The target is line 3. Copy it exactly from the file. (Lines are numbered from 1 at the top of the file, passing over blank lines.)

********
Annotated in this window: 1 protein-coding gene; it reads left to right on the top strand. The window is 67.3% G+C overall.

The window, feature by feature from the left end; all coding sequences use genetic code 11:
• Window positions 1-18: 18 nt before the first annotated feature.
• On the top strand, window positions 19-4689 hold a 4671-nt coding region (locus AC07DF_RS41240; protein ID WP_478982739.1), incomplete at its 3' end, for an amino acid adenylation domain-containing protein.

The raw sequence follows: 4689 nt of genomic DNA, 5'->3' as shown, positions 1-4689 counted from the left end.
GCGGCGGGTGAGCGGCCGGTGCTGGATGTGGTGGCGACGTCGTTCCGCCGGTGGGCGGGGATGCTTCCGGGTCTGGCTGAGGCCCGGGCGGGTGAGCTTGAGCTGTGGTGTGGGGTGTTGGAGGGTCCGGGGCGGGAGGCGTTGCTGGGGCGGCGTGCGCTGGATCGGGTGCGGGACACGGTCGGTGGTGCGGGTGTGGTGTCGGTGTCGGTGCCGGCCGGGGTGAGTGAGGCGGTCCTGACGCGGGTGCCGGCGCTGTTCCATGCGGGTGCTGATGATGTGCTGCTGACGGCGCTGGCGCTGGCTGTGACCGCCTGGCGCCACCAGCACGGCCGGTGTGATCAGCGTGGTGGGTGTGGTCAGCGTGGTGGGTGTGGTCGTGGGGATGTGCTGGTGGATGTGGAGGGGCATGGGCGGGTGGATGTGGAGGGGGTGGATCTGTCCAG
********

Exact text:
• Window positions 1-18: 18 nt before the first annotated feature.